Well hello, friends! I’m checking in to see how you are feeling about the holidays the year.
My life has been swimming merrily along, as I take sobriety in stride and live life to the fullest. Most of my energy has been directed to book projects (stay tuned for news about two new books in the UnPickled series!) and The Bubble Hour podcast, although I took a break from everything over the past six months. I’m feeling a bit sheepish as I return, as if I went out for milk and did not come back, but it just felt so good to fully engage in my own life.
It feels important to make time for a holiday check in, though, because this can be a difficult time of year for people in any stage of recovery. Those in the first year of sobriety may have several months under their belts yet aren’t prepared for how the extra demands of family gatherings, financial pressures, social expectations and other stresses might disrupt their patterns and invite a wobble. A few years into recovery, we have a better idea of how to manage these extra challenges. Still, sobriety doesn’t excuse us from life’s ups and downs, so some years are better than others.
I’ve noticed that the same message resonates differently for me from year to year.
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An insight that felt profound and powerful at one stage of my recovery might barely give me pause a year or two later, perhaps because I’ve incorporated the idea into my mindset, or grown past it, or tried it and realized it wasn’t for me. Have you had this experience?
Meanwhile, other ideas that seem irrelevant initially can hit home down the road. Brene Brown notes how a “shame identity” can keep us from engaging with certain concepts. For example, I always refused to consider dealing with symptoms of anxiety, even when two different doctors suggested it directly. I insisted that I was stressed, not anxious, and felt there was an important distinction (stress was for the strong and anxiety was for the weak). Also, I believed that being uptight, hyperaware, guarded, and reactive was working for me. I got a lot done and received a lot of accolades for all I achieved. I saw anxiety as shameful, so I pushed the concept away and reframed my symptoms as positives. A decade later, with a little therapy and sober time, I was able to shift my perspective and acknowledging anxiety was a huge relief.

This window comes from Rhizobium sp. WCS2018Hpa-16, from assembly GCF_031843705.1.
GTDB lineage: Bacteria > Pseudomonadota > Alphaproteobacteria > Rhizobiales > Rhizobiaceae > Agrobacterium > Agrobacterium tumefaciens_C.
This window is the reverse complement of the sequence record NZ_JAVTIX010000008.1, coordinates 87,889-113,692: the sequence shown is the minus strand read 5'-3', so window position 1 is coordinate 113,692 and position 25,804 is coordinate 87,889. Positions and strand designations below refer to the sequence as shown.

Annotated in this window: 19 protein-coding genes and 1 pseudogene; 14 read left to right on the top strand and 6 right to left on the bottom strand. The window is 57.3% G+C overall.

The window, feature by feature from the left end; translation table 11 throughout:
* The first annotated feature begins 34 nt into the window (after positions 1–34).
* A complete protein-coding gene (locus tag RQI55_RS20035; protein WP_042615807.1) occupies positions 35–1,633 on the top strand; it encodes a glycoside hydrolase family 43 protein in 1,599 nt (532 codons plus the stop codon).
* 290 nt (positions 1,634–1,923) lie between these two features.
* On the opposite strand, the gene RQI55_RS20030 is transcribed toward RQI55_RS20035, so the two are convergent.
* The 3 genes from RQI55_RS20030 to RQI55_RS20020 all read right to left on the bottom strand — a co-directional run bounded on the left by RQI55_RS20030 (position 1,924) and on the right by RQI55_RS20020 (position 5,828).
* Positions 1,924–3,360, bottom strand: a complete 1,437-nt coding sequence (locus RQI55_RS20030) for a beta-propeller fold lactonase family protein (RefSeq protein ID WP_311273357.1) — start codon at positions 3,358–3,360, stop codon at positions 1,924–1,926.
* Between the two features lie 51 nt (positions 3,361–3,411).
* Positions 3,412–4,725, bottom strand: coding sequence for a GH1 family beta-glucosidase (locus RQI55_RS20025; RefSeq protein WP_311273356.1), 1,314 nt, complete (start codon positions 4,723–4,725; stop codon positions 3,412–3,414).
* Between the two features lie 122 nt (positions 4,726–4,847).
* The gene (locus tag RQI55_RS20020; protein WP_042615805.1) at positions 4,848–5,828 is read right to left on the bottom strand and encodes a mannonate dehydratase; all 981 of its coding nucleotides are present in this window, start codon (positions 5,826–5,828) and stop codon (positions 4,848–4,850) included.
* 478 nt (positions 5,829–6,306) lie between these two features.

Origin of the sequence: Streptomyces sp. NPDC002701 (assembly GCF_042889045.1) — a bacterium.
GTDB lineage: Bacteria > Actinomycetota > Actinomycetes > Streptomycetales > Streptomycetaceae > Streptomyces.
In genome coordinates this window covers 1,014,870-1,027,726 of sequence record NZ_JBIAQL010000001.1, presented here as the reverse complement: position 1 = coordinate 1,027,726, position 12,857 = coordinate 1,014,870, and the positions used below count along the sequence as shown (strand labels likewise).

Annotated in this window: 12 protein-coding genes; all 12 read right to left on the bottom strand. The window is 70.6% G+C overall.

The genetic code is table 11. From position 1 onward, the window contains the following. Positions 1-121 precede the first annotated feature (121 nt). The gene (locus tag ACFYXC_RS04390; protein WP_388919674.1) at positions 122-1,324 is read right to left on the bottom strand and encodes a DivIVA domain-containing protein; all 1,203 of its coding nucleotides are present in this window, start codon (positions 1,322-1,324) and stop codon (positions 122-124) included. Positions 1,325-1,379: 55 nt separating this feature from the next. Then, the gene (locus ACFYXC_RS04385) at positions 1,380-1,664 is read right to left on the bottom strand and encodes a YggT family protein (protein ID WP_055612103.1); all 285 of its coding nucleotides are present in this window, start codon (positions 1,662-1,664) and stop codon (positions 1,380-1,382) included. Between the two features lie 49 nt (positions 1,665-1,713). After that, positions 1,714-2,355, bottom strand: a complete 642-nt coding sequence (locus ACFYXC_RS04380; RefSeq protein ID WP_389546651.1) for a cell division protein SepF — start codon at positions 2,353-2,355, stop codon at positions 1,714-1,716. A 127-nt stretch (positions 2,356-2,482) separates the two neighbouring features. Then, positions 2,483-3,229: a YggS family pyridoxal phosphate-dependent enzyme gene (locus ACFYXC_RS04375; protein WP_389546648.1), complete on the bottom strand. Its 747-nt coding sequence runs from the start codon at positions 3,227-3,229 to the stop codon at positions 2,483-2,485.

So go ahead and read my list of holiday survival tips below, even if you’ve heard them before. You’re in a different place and so are the people around you. An old idea may land in a new way.
HOLIDAY TIP #1 – You don’t have to go. Please consider this. The world will not end if you decline an invitation, even if someone you love is disappointed with your decision.
HOLIDAY TIP #2 – Sobriety does not obligate you to be a designated driver for all the drinkers. It’s nice to be able to leave when you’re ready, so be in charge of your own transportation. If you are attending with a partner or friend, have a conversation about this ahead of time and work out the details (perhaps you can arrive together but leave separately).
HOLIDAY TIP #3 – Bring your own drinks. If you are very lucky, the host may be one of those super considerate people who offer a gorgeous array of non-alcoholic options for the non-drinkers, but don’t count on it. Tuck a few cans of sparkling water or the beverage of your choice in a tote, just in case. There is nothing worse than being handed a sippy box from the kids’ table because no one thought to provide options.
HOLIDAY TIP #4 – Bring some protein. There is rarely a shortage of food at holiday gatherings, but festive offerings can be heavy on the sweets. Alcohol cravings can be negated by eating something sugary and pleasurable, but protein works even better as it helps stabilize blood glucose. Tuck a small bag of trail mix in your pocket or bag, just in case the buffet doesn’t have suitable snacks.